One of the richest countries in the Caribbean
The Bahamas comprises more than 700 islands in the Caribbean, many with sandy beaches and clear water, although only around 30 are inhabited. The majority of people live on New Providence Island, particularly in the capital, Nassau.
Bahamians generally have good standards of education and, compared with many other Caribbean countries, incomes are high. Health standards too are good but around 3% of 15–49-year-olds are HIV-positive. The islands also attract unauthorized immigrants, particularly from Haiti, to work in hotels and restaurants, and are also a stopover for illegal Chinese migrants being smuggled to the USA.
Tourism accounts for around one-third of GDP and employs around half the workforce. Each year there are more than one million stopover visitors to the country's resorts, and about three million cruise passengers—the majority of visitors coming from the USA. Casino gambling is becoming more important following investment in resort hotels. The largest employer is the South African company Kerzner International.
But not everyone has gained from the tourist boom which still leaves many young people unemployed.
There are no rivers, and the soil is poor, so opportunities for agriculture are limited. But there is a small fishing industry that catches lobsters for local consumption and export.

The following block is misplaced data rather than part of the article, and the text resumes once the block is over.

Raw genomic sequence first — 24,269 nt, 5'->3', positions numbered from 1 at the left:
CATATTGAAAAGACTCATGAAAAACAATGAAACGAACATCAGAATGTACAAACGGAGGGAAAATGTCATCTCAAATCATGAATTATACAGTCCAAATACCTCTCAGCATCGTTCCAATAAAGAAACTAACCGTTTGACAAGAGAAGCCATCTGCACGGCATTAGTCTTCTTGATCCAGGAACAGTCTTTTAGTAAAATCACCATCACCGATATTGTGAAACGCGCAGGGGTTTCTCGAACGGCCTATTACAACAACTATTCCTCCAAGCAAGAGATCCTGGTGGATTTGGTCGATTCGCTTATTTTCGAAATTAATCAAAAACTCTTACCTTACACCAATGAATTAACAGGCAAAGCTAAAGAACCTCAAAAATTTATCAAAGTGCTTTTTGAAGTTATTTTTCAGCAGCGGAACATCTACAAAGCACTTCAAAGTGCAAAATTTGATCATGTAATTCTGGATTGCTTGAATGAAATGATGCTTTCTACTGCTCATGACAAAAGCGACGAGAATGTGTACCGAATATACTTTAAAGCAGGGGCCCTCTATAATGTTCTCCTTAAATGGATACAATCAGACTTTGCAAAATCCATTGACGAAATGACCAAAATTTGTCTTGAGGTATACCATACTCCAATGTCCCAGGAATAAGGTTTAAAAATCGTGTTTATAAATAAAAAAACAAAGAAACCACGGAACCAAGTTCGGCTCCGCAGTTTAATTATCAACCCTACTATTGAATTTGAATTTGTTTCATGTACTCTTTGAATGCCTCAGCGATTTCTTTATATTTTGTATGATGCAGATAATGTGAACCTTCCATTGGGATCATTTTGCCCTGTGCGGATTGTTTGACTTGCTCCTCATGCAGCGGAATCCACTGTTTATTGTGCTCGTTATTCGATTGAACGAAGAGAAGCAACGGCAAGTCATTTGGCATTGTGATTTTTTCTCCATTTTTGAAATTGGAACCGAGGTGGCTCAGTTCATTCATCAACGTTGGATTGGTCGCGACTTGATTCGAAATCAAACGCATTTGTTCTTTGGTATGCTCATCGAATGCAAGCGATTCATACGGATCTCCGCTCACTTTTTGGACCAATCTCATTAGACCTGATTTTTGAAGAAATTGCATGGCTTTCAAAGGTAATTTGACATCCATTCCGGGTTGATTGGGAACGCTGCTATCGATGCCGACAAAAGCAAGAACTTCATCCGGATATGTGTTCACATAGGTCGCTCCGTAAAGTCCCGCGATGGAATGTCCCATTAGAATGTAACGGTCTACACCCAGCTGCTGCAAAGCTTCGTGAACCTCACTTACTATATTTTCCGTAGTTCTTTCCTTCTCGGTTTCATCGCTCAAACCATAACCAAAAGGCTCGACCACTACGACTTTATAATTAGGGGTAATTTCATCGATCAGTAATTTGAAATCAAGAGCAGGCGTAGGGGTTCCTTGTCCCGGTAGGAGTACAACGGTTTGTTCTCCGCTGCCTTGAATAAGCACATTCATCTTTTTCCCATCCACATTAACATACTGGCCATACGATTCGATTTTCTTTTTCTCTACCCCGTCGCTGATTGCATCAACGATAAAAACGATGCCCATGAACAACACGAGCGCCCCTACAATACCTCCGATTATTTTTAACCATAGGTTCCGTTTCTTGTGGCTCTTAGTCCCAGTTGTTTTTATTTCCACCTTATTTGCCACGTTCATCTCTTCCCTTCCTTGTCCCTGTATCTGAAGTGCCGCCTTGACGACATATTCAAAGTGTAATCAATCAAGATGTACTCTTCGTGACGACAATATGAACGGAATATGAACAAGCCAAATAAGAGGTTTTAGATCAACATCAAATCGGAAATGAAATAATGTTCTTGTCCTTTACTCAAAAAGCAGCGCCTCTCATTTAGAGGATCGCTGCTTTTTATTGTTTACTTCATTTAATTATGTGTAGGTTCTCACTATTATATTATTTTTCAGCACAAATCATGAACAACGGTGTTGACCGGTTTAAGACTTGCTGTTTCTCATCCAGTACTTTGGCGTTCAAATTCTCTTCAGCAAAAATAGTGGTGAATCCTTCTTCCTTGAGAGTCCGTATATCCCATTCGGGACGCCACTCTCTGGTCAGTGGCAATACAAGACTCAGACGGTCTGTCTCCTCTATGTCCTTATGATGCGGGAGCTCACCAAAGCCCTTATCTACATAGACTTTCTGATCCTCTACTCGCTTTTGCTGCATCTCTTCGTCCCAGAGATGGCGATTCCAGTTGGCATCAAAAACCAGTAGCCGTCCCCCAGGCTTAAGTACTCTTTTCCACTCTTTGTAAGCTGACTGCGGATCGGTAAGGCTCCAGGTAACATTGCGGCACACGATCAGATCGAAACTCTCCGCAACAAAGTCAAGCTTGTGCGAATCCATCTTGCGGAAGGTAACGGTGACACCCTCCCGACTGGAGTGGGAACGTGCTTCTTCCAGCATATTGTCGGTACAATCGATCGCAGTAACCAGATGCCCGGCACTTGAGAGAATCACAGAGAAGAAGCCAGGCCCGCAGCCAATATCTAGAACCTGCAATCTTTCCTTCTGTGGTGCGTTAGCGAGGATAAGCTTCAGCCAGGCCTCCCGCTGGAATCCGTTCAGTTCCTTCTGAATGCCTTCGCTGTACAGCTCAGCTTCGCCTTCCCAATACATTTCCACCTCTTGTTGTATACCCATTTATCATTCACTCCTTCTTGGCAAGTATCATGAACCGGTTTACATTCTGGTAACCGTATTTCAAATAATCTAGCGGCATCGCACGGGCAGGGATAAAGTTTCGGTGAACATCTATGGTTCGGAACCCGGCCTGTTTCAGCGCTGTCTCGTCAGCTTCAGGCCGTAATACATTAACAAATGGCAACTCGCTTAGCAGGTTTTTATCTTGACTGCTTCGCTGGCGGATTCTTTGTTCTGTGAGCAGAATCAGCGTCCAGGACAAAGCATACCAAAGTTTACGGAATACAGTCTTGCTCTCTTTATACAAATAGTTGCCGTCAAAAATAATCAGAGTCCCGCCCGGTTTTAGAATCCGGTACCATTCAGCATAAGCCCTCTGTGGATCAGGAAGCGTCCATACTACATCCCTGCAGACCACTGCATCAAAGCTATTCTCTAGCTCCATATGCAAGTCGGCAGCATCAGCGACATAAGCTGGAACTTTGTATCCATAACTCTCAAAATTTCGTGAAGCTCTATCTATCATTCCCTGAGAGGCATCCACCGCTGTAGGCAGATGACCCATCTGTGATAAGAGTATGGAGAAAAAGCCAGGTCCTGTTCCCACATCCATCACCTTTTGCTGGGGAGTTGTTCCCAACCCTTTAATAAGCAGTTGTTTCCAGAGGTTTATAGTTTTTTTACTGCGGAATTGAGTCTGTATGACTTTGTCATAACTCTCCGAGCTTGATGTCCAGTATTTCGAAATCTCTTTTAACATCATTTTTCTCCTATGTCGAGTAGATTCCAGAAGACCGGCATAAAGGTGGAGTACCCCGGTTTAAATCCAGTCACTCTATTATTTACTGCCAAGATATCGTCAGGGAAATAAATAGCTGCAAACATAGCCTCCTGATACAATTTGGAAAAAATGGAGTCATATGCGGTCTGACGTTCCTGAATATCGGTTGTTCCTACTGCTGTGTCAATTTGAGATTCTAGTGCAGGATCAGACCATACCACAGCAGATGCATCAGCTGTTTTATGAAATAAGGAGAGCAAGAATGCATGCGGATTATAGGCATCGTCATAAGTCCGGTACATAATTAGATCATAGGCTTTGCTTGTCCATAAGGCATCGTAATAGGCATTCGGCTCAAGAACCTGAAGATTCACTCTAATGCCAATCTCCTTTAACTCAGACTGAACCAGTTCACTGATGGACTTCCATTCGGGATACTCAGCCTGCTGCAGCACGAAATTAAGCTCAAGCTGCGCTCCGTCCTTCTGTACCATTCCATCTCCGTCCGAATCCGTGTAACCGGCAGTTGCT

The Bahamas also has a significant offshore financial sector that contributes about 15% of GDP and employs around 5,000 people. The industry acquired a dubious reputation in the 1980s through association with money laundering and also with the trade in cocaine and marijuana. Following international criticism, the country has taken steps to clean up the financial services industry.
The Bahamas is a parliamentary democracy whose head of state is the British monarch. In the decades after independence in 1973 the government was usually in the hands of Sir Lynden Pindling, leader of the Progressive Liberal Party (PLP). By the end of the 1980s, however, there was an economic downturn along with allegations of corruption.
The elections in 1992 resulted in a victory for the Free National Movement (FNM), which won again in 1997. The elections in 2002, saw the return of the PLP, now led by Perry Christie. But following the 2007 election the FNM, led by Hubert Ingraham, returned with a small majority.
www.bahamas.com/ Ministry of Tourism
www.nassauguardian.com Nassau Guardian - Main newspaper
Land area: 14,000 sq. km.
Population: 304,000—urban 84%
Capital city: Nassau, 212,000
People: Black 85%, white 12%, others 3%
Language: English, Creole
Religion: Baptist 35%, Anglican 15%, Roman Catholic 14%, Pentecostal 8%, Church of God 5%, Methodist 4%, other 19%
Government: Constitutional monarchy
Life expectancy: 73 years
GDP per capita: $PPP 29,723
Currency: Bahamas dollar
Major exports: Lobsters, rum